On The AARP Pie
Reading Hairpin commenters angsting about their age makes me really want to start wearing plastic hair-kerchiefs around or something. Good lord you all are young.
@Miss Maszkerádi Well to be fair I also don't reject the Christian reading at all. They can coexist!
And Rossetti was of course famously from an Italian family and a very very high church Anglican but you can't really say she is doing the same thing as Crashaw or Bernini, in that this isn't a devotional poem and also engages a whole lot of fairy tale elements. Mentally inhabiting the physicality of sisterly love as a religious act would be pretty heretical! It's not the same thing as imagining getting orgasms from Jesus, at all. So if you read it ONLY as redemption through sisterly love and just completely bracket all the sexual elements you're kind of ignoring large swaths of the poem and making it much neater than it is. If it's a Christian redemption poem (it is!) it is a profoundly weird Christian redemption poem with sex cropping up in the wrong places (and I am fine with that reading).
I am not fine saying that it's just a plain old Christian redemption narrative, nothing to see here, shut up about the sex, Christina said it was for children.
@Miss Maszkerádi OK wait, "kiss me, lick me, suck my juices" isn't even the slightest bit homoerotic? I mean, it's reductive to say THEY ARE LESBIANS but hell yeah that poem is about sex. Forbidden fruit? Hairy goblin men who ruin you and make you almost die?
@Miss Maszkerádi That's a pretty standard feminist reading though.
@Mayor of Butt City OK, but then a really awesome last sentence.
You should just read the last sentence.
@Better to Eat You With OK, but I only have the article here and that's what I'm responding to.
@harebell Yeah, I am not saying she didn't experience what she did or that she isn't right that we have that kind of shitty systemically sexist culture. I'm just saying the argument has been and could be a lot better focused. This is the kind of article that's going to get a lot of stupid mansplainers going "But that one thing isn't really sexist so you're just poking around for stuff to be mad about." And there are some benefits to a less constrained, more freely sexual kind of shop talk too that work in women's favor, so it's all the more important to think about exactly how this all works in a careful way.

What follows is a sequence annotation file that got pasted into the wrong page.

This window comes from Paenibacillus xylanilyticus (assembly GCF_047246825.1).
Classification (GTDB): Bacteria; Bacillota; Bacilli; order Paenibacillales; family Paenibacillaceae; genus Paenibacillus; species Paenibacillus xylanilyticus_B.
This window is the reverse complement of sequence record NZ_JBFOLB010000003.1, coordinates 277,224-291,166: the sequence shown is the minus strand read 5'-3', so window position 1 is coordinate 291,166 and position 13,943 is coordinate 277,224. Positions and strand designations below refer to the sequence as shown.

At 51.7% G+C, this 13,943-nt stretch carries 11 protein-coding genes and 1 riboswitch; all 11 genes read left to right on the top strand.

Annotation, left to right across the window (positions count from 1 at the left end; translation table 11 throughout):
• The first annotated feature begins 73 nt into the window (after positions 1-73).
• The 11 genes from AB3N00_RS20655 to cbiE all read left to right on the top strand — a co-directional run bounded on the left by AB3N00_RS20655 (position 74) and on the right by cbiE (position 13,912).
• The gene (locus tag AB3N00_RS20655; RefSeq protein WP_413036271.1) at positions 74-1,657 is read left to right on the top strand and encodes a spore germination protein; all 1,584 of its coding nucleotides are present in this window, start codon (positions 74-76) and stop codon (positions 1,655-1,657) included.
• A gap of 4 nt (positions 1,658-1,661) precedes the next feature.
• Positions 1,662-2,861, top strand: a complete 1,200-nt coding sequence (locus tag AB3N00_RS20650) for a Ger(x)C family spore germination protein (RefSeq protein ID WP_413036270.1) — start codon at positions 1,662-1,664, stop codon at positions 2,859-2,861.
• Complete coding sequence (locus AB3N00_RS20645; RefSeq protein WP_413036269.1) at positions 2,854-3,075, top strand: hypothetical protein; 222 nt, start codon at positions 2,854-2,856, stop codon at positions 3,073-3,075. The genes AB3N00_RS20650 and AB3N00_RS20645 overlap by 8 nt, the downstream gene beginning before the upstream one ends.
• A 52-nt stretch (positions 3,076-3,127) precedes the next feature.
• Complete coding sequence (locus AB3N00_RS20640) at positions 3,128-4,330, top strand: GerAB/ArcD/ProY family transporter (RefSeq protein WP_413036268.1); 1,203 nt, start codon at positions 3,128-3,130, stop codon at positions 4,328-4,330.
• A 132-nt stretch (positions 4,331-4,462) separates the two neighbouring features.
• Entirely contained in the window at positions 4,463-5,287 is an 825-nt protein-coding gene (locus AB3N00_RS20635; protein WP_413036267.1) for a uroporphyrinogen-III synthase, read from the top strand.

I don't know, I feel like that article had some valid points but was mixing up a number of phenomena. Calling someone a chick doesn't have the same resonance it did in the 60s: it's part of a general vaguely stupid but not especially sexist habit of juvenile informality that's considered friendly right now, and even very politely spoken people seem to refer to their brethren as "dudes" unironically as well.
The casual hatefulness and openly checking women out in front of other women as if it doesn't even need to be hidden is clearly gross and sexist, and I agree that the stupid dick jokes in meetings is a bonding ritual that makes it challenging for women to adopt a stance that doesn't either make them complicit or put them outside the group. The calling a reminder "scolding" could be gender-based, could be stupid-millenial-based. The part about labelling the survey response an "alpha" activity sounds misguided but could have been ironic. I don't see that all these things hang together into a picture of Sexism Today necessarily although they're all annoying and worthy of comment.
I think maybe a better controlled argument about "How the informality of current speech in professional environments often reveals/enforces sexism and serves women badly" could be made.
@districter Even the meaty places usually have something for vegetarians. Check out Toro Bravo, Tabla, Gruner, Aviary, Cocotte, Little Bird, and less expensively the many many carts everywhere.
@Danzig! I resemble these remarks.